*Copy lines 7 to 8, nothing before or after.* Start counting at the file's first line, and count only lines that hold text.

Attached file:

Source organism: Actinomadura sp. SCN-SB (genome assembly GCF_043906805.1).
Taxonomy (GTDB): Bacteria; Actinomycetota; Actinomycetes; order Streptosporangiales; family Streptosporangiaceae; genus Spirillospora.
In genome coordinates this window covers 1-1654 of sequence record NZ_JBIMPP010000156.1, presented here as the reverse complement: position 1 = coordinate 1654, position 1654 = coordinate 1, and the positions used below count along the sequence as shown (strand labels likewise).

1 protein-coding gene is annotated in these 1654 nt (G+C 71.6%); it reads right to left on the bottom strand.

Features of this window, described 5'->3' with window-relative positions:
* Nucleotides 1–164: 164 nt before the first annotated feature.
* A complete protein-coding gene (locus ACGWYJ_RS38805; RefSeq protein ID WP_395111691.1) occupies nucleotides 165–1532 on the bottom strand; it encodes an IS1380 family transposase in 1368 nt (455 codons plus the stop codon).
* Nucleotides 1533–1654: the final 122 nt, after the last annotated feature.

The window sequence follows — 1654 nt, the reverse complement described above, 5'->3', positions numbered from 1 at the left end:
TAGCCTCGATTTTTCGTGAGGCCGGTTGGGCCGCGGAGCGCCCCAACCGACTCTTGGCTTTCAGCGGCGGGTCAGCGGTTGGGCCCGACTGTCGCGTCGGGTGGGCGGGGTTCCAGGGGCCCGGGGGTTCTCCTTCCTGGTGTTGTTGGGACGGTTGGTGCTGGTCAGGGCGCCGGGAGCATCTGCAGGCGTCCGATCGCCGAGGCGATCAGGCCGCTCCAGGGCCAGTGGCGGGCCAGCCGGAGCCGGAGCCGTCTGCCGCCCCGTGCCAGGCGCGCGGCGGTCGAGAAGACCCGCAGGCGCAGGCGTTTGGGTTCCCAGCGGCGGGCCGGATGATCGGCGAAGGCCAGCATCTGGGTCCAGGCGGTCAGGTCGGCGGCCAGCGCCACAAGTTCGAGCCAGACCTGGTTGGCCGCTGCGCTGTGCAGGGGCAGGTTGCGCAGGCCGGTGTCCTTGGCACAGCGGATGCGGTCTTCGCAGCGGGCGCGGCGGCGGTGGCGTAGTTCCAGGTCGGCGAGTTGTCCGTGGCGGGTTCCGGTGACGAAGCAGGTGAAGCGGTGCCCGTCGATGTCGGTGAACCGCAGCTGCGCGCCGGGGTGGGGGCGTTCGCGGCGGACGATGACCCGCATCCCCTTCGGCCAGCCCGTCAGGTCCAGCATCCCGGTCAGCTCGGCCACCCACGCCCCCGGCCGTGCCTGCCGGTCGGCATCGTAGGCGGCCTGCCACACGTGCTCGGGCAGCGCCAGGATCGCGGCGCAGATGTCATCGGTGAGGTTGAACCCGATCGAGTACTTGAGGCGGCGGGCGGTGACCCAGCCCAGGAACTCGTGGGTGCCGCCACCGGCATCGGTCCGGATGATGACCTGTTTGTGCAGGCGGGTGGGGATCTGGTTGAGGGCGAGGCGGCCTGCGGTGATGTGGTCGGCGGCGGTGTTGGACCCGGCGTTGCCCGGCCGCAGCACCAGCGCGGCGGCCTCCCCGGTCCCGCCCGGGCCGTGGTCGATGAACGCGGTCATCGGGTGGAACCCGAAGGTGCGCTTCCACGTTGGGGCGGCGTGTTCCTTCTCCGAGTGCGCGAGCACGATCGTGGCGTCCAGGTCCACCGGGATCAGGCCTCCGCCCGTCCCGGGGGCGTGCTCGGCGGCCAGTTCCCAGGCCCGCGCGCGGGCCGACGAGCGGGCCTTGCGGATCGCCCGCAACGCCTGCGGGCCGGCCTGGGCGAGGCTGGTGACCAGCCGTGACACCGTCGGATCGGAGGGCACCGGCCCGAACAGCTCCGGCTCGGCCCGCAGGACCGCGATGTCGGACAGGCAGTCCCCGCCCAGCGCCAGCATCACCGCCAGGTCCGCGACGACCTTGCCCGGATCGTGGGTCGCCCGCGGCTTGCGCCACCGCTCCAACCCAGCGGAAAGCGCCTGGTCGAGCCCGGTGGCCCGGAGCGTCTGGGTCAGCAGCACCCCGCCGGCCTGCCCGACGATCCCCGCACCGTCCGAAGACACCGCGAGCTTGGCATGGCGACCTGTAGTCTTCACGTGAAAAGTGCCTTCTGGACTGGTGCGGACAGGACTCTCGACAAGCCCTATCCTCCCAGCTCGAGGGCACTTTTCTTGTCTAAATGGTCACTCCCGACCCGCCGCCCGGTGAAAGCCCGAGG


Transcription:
* A complete protein-coding gene (locus ACGWYJ_RS38805; RefSeq protein ID WP_395111691.1) occupies nucleotides 165–1532 on the bottom strand; it encodes an IS1380 family transposase in 1368 nt (455 codons plus the stop codon).
* Nucleotides 1533–1654: the final 122 nt, after the last annotated feature.